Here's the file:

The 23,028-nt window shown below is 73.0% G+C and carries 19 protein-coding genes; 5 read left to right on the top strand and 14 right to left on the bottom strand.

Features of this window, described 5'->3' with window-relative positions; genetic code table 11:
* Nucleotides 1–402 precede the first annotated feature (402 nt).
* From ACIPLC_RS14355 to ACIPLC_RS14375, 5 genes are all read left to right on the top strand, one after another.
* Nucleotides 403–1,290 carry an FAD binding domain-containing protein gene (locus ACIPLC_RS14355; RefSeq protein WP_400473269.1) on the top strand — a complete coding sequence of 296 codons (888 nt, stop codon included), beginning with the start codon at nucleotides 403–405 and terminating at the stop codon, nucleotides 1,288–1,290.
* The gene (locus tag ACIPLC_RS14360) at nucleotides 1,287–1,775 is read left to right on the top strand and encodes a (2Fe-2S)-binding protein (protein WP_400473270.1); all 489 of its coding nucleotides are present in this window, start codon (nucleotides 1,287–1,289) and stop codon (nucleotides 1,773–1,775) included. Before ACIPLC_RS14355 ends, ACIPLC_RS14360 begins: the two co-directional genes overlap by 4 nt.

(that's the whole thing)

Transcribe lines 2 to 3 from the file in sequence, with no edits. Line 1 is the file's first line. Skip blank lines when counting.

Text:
Features of this window, described 5'->3' with window-relative positions; genetic code table 11:
* Nucleotides 1–402 precede the first annotated feature (402 nt).